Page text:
Source here, on page 88 of the original doc.
‘The new normal’ is a phrase in vogue recently, and for good reason. What used to be considered outrageous, cynical, even profoundly absurd is now treated with all the deference one bestows on their polar opposites: appropriate, right, just, fair. Is it normal that the Department of Justice, in the midst of its leak investigation, kept logs of the phone lines of one of the world’s oldest news organizations? Is it normal that hundreds of marathoners and their families happened to collide with two troubled kids tangentially connected to separatist struggles against Russia? Seem alright that the choice presented to the public from self-designated experts is the false dichotomy of “job growth” versus “protecting the planet”? Have we become so propagandized that these questions no longer make sense?
Oftentimes this correspondent is nearly slack-jawed at some of the headlines buzzing around, and wonders what happened to the strange notion that if Americans change the way they live, and live in fear, the terrorists win. Most of the paranoia and anxiety in the land seems directed at the federal government — and “the world” is dismissed as irrelevant, as if we have nothing to learn from other nations. In the last decade, some of that arrogance has faded, probably because it has gotten too costly to be a global constable. And, you know, those benighted natives will never embrace democracy…
It is normal, now, that the Associated Press gets subpoenaed for doing its job, in a move its own chief bluntly described as against the law, and it is normal that a CIA whistleblower got slapped with violating the Espionage Act of 1917 for outing the identities of known torturers. It is also standard operating procedure that the man who destroyed the videotapes of those tortures recently received a promotion. These sordid affairs all took place during the reign of Hope and Change.
Meanwhile, our men and women in Afghanistan are being commanded to train an irredeemably corrupt and incompetent national police force, as shown in shocking detail in a recent documentary. This writer is not old enough to remember Vietnam, but this mess sounds an awful lot like it.
Lest we forget our dead, reqiuescet in pacem.
On the J train headed home to Brooklyn on Saturday night, I was sitting next to an older and tired man reading a paper on an arcane subject. The words “deleveraging” and “Japan” caught my eye and I could see graphs and lines and figures. His age was not immediately discernable, but the xeroxed copy of his economic paper was. Also, he was a Black man who was heading home from what seemed like a long day. It showed in his pock-marked face. Naturally curious and eminently sociable, even when I probably should not be, and without reading his body language — after the fact, it seemed he did not want to be bothered by anyone — I asked a very simple question: “Hey, are you an economist?”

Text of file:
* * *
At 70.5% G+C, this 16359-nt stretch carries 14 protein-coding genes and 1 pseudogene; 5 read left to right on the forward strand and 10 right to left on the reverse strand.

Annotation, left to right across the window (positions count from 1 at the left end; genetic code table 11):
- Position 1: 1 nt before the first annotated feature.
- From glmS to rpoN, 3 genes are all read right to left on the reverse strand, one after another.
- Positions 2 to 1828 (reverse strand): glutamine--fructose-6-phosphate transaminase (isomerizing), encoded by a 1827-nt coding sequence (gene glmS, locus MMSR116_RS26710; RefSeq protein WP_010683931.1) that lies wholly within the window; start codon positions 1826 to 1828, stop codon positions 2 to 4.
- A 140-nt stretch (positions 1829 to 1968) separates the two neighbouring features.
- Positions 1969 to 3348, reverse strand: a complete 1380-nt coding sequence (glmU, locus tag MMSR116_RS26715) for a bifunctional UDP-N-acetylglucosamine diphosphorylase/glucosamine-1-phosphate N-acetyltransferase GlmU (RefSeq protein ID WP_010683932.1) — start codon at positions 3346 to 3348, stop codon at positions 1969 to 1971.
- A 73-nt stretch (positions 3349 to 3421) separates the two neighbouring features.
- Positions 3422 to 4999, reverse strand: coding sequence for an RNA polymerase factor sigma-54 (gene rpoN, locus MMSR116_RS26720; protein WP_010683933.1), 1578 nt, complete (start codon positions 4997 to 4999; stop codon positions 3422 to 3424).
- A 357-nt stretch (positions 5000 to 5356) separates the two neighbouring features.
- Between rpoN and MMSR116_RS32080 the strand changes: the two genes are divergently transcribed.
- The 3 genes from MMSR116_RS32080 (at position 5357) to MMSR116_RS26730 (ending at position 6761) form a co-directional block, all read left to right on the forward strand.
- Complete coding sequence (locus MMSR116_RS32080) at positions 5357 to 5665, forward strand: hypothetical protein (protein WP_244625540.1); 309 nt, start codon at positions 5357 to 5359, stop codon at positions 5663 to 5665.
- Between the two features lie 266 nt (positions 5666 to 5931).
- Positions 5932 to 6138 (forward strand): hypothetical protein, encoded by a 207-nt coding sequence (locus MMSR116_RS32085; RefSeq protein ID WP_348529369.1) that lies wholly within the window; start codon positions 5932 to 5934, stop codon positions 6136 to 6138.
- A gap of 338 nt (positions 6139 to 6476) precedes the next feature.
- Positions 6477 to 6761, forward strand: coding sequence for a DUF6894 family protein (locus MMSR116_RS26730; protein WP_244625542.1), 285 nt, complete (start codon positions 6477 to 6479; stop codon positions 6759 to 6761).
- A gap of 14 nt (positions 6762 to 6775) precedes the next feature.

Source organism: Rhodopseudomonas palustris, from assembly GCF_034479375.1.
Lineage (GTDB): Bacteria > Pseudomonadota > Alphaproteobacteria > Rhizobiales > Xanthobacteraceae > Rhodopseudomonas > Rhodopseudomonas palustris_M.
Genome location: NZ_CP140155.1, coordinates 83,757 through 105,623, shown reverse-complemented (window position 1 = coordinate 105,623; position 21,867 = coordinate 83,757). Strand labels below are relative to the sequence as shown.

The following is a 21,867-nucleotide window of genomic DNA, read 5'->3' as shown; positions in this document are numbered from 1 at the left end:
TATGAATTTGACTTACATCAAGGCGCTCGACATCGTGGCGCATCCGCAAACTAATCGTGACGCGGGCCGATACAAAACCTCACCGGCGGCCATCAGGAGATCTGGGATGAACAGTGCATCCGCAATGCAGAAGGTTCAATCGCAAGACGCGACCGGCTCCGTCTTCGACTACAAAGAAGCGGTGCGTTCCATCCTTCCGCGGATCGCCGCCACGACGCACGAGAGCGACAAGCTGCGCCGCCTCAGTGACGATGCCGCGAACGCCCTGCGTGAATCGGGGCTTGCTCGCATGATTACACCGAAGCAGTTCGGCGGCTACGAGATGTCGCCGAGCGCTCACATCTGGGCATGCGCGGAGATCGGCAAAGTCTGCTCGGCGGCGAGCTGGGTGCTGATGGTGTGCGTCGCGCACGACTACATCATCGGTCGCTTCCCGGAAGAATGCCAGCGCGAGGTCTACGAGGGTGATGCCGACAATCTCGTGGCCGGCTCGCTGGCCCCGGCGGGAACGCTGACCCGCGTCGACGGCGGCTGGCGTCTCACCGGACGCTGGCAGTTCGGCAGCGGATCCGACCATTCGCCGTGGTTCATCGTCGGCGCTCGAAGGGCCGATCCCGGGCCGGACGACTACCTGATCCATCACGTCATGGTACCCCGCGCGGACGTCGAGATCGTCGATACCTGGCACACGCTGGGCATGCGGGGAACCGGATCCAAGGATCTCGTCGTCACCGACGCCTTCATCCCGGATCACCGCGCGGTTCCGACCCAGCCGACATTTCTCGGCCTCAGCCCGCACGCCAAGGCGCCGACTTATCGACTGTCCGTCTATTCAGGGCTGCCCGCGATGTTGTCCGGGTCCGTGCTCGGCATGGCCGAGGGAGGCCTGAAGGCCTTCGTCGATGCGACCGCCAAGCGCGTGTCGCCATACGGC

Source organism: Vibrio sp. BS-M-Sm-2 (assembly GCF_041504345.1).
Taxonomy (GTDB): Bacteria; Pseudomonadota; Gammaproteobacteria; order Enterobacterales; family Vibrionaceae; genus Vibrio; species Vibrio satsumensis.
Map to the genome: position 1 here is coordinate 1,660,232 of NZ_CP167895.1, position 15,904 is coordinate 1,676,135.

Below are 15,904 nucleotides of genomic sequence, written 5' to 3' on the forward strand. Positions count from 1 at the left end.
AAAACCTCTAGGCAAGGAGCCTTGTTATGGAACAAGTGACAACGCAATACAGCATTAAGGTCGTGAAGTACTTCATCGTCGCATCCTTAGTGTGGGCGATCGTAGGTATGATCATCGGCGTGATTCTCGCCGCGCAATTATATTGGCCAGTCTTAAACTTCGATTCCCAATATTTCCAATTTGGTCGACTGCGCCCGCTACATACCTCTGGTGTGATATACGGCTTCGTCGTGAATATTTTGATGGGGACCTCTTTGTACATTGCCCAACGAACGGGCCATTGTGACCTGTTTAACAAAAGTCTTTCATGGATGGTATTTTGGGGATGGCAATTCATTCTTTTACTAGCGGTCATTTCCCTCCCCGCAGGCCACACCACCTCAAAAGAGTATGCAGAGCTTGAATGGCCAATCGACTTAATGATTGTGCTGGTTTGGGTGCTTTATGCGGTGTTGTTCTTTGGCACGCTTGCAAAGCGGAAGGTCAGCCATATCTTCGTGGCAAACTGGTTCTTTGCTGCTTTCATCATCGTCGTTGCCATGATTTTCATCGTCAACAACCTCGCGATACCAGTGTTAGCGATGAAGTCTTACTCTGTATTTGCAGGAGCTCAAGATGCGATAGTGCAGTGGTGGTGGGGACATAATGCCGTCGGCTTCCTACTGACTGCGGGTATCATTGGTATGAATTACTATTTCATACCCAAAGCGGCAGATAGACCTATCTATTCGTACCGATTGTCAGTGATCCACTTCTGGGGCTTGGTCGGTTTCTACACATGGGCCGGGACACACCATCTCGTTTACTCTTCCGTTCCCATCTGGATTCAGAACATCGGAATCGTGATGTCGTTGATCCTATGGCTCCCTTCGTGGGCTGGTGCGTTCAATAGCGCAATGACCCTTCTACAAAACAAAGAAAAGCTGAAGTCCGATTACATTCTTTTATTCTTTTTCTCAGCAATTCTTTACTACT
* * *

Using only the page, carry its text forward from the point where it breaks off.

He folded the paper and set it down on his chest, as if guarding a secret. He suddenly looked pissed off, or at the very least hurt somehow. Then he said the following right back: “What’s the question?”
I was completely mystified by his reaction, and kind of stung: what had I done to upset a stranger who seemed to share a similar interest in global economics and scholarly things? “What is the question?” he repeated after I had asked again, thinking he did not hear me the first time. Then I went on to stammer about what he was reading: “Oh, well, I saw that it’s about Japan and debt and…” and so on. His eyes looked cold, but I could not figure out what was the matter. Eventually, I copped an answer, that is, I had the Question: “Do you think the yen will survive given Japan’s aging population?” After a brief silence, he simply said, “No.” Whether he said that to end the conversation or if he really believed it, I will never know.
After a few moments, it dawned on me that his apparent hostility may have had something to do with the fact that a Black man reading a paper about an economic issue was asked by a younger white guy if he was in fact an economist. Then, I started to feel bad, but had no way of possibly going back a few train stops to apologize and explain myself, and therefore know more about what happened. His defensiveness could have stemmed from a number of other things: what was going on in his life or in his line of work, or any infinitude of possibilities that I will never know.
The only remaining piece is that I appeared to offend him by simply asking what I thought was an innocent and curious question that would have passed my lips had he been the Asian guy across the aisle reading an economic report. To me, it does not matter who is reading what. This man’s question, “What is the question?” raised a number of questions about how we had seemed to misunderstand each other. Why did we fail to communicate as people? I can’t ask him that question.